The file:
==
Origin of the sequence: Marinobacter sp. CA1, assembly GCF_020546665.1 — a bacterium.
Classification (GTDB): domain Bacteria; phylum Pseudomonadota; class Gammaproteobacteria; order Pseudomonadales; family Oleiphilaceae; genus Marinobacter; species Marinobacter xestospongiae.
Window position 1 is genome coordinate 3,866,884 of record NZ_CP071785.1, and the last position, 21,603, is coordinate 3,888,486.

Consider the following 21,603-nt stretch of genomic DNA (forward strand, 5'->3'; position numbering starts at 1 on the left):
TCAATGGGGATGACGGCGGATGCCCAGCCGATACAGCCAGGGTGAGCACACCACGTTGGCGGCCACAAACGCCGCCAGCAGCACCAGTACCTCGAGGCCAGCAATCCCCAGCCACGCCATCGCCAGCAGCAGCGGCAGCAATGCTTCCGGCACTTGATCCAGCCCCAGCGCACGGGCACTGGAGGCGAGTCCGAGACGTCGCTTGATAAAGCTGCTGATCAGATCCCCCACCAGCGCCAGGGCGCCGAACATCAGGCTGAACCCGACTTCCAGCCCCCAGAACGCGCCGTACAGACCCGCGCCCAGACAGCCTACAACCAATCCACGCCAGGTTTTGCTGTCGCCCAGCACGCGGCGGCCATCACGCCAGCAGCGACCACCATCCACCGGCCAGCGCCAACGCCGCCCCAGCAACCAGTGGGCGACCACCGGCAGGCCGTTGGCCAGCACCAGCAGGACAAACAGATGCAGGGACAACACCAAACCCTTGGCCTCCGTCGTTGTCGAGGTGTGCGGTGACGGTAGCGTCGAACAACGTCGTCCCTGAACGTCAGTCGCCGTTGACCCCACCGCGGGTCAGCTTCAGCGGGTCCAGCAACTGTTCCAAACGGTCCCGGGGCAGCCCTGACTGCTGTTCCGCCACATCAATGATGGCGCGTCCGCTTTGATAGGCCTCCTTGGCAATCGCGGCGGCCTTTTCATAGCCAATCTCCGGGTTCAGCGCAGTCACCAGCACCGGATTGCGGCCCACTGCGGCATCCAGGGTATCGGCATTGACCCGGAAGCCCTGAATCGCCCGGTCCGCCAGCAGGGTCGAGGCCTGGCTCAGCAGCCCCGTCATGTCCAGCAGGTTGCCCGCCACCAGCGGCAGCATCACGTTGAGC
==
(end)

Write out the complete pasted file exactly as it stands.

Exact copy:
Origin of the sequence: Marinobacter sp. CA1, assembly GCF_020546665.1 — a bacterium.
Classification (GTDB): domain Bacteria; phylum Pseudomonadota; class Gammaproteobacteria; order Pseudomonadales; family Oleiphilaceae; genus Marinobacter; species Marinobacter xestospongiae.
Window position 1 is genome coordinate 3,866,884 of record NZ_CP071785.1, and the last position, 21,603, is coordinate 3,888,486.

Consider the following 21,603-nt stretch of genomic DNA (forward strand, 5'->3'; position numbering starts at 1 on the left):
TCAATGGGGATGACGGCGGATGCCCAGCCGATACAGCCAGGGTGAGCACACCACGTTGGCGGCCACAAACGCCGCCAGCAGCACCAGTACCTCGAGGCCAGCAATCCCCAGCCACGCCATCGCCAGCAGCAGCGGCAGCAATGCTTCCGGCACTTGATCCAGCCCCAGCGCACGGGCACTGGAGGCGAGTCCGAGACGTCGCTTGATAAAGCTGCTGATCAGATCCCCCACCAGCGCCAGGGCGCCGAACATCAGGCTGAACCCGACTTCCAGCCCCCAGAACGCGCCGTACAGACCCGCGCCCAGACAGCCTACAACCAATCCACGCCAGGTTTTGCTGTCGCCCAGCACGCGGCGGCCATCACGCCAGCAGCGACCACCATCCACCGGCCAGCGCCAACGCCGCCCCAGCAACCAGTGGGCGACCACCGGCAGGCCGTTGGCCAGCACCAGCAGGACAAACAGATGCAGGGACAACACCAAACCCTTGGCCTCCGTCGTTGTCGAGGTGTGCGGTGACGGTAGCGTCGAACAACGTCGTCCCTGAACGTCAGTCGCCGTTGACCCCACCGCGGGTCAGCTTCAGCGGGTCCAGCAACTGTTCCAAACGGTCCCGGGGCAGCCCTGACTGCTGTTCCGCCACATCAATGATGGCGCGTCCGCTTTGATAGGCCTCCTTGGCAATCGCGGCGGCCTTTTCATAGCCAATCTCCGGGTTCAGCGCAGTCACCAGCACCGGATTGCGGCCCACTGCGGCATCCAGGGTATCGGCATTGACCCGGAAGCCCTGAATCGCCCGGTCCGCCAGCAGGGTCGAGGCCTGGCTCAGCAGCCCCGTCATGTCCAGCAGGTTGCCCGCCACCAGCGGCAGCATCACGTTGAGC